Me: Your settings seem to almost be another character in your stories. Do you visit the settings personally and then think "I want to set my next murder mystery here?" or do you pick a setting and then visit it for background or do you have other methods of researching a locale?

Kent: At one time or another, I’ve visited the places, but I still research them if it has been a few years.

Me: Do your books ever get "stuck" during the writing process? If so, what tricks have you developed to get them moving again?

Kent: More often than I would like to admit, but I never forgotten a remark made by Jack London when he responded to a similar question. “Sometimes you have to go after inspiration with a club.”

His advice helped me discover the simple trick of attacking ‘writer’s block” by simply start writing—anything—and soon the juices start flowing.

Me: Can you tell me a little bit about yourself, like are you a full-time writer?

That would have been nice, but no, I retired from forty-one years in education. Ended up with a Ph.D.—wonderful career-at least I think so. I’ve written off and on all my life, but never got serious until the mid-eighties.

I grew up in the Texas Panhandle around ranches, horses, cows, etc. I read westerns, the old pulp westerns. And I always like mysteries. I really began mysteries because my editor at Avalon whom I met when she was a guest at our conference suggested it.

Me: What are your hobbies?

Kent: I used to hunt a lot. My wife and I fish some. And we baby-sit our grandchildren and swim with them in the pool outback.

Me: Do you read a lot?

Kent: I’ve yet to know a professional writer whose first love was not reading.

Me: Who are your favorite authors?

Kent: I read them all. I grew up admiring Hemingway and Steinbeck. Faulkner was a little too confusing for me or maybe I wasn't perceptive enough to understand him.

Me: As far as the futures goes, is there another Tony Boudreaux mystery in the works?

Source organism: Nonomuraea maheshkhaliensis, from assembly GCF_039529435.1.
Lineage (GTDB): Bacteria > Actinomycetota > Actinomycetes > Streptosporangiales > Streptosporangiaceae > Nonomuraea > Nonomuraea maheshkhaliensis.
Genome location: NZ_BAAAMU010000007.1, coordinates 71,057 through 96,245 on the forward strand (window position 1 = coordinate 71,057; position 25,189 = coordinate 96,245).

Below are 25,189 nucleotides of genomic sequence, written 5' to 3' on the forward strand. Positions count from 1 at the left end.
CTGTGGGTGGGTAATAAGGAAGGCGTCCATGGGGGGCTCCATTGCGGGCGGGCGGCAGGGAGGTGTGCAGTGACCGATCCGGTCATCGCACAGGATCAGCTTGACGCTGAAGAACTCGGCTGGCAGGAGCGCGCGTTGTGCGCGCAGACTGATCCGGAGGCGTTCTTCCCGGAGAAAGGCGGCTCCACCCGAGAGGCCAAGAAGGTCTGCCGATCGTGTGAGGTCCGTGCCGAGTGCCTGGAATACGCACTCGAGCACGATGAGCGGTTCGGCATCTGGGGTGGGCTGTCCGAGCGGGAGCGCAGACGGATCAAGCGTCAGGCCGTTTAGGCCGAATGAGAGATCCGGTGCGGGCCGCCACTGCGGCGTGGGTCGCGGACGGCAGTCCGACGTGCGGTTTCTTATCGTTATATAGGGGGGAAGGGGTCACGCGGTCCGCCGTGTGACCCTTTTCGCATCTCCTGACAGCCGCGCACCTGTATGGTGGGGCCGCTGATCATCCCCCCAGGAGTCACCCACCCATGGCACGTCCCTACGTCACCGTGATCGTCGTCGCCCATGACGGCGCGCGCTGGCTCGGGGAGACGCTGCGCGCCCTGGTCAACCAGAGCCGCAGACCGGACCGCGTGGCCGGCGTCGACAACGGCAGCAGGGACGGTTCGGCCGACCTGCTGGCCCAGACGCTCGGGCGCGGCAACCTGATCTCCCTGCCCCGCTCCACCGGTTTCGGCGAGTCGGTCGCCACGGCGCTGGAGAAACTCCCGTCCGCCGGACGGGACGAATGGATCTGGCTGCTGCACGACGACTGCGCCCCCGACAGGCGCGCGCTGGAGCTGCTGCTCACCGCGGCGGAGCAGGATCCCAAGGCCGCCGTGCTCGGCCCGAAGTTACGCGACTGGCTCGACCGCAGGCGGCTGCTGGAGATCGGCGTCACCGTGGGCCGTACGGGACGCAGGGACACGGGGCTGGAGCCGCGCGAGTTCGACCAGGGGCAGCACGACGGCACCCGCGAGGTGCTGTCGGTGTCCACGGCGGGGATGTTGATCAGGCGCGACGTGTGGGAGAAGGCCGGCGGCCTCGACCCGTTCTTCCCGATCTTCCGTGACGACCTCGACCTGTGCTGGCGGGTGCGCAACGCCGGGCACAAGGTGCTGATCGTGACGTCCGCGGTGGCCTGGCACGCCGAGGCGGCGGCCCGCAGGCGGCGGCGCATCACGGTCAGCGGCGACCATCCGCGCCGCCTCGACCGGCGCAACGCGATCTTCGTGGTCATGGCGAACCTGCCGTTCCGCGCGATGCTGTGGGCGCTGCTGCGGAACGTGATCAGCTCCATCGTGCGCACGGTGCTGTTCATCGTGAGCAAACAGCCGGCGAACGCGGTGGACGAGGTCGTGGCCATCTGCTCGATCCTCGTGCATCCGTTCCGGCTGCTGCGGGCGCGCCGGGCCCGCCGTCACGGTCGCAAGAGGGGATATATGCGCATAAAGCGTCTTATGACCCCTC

Kent: I’ve another Tony Boudreaux coming out. I think it’s later on this year, but I believe I have a western, Reckoning at Dead Apache Springs, coming out first.

Me: Any plans to write a stand alone mystery featuring a different character or maybe even begin another series?

Kent: I’ve toyed with it.

Me: One final question. I'm sure you have done a ga-zillion interviews over the course of your prolific writing career. Is there one question you always wished someone would ask? if so, what is it, and what is your answer.

Kent: The one question I’m waiting to hear is “Will you take a hundred thousand for movie rights?”

Me: I think I know the answer to that one. So, who would you pick to play Tony Boudreaux in the movie version?

Kent: A young Harrison Ford, or the guy who played Danny in Pearl Harbor, Josh Hartnett.  Wait, I just had a better idea who could play Boudreaux, Billy Crystal--with hair!


Me. I have no doubt Mr. Crystal could really sink his teeth into the role of laid-back, hard-headed nosy role of Tony Boudreaux in the gritty mystery, Murder Among Friends.   Billy, if you’re available, have your people call Kent’s people!

Obviously, I could “chat” with Kent all day, but cyberspace is at a premium so will close now.  Kent doesn’t have a website...yet...because he prefers to focus his time and energy on writing books. But you can learn more about Kent on his blog, kentconwell.blogspot.com, where he stores columns he’s written for the local papers in Texas. Some are political and some are family-related. As he told me, his blog is “a poor attempt to write down my family’s history so grandkids might see it.”

Thanks, Kent!

8 comments:

Carolyn Brown said...

Kent! Loved your interview and getting to know you better!

Loretta C. Rogers said...

Kent, great truisms -- "He’s a professional P.I. who attracts murders like a June bug attracts ducks," and others. Enjoyed meeting another fellow Western author.

Beate Boeker said...

I'm so impressed by the sheer number of the books you have written, Kent - and yet, you started in your mid-eighties only?? If I wanted to do that, I'd be at least one-hundred-and-thirty years old!

Sandy Cody said...

Nice to meet another mystery writer, Kent. It sounds like you have fun while maintaining a disciplined approach to writing. That's a nice balance. Kudos to you too, Jayne, for a great interview.

mulligangirl said...

What a fun interview! I love this: “whenever things slow down, toss another body off the bridge.” --I'll have to remember that could be useful in other genres too.

Jayne Ormerod said...

Beate, I think Kent meant he started writing in the mid 1980s, or 30 years ago, not when he was 80 years old. But still, 52 books in 30 years is way impressive! Especially since it has taken me 10 years to write one book that is publishible! (I've written many that aren't!)

I know the interview ran long, but I had so many questions for the veteran writer. I'm still so new at this, that the thought of me writing three books boggles my mind! Fifty two! Still amazed.

Thanks again Kent for your willingness to participate and your insights into the writing process.

Elisabeth Rose said...

I nearly fell of my chair laughing, Beate at the mid eighties thing! And Kent looks so young for 130. LOL Must be the writing shearing those years away.

Hope Chastain said...

Thanks for the great interview!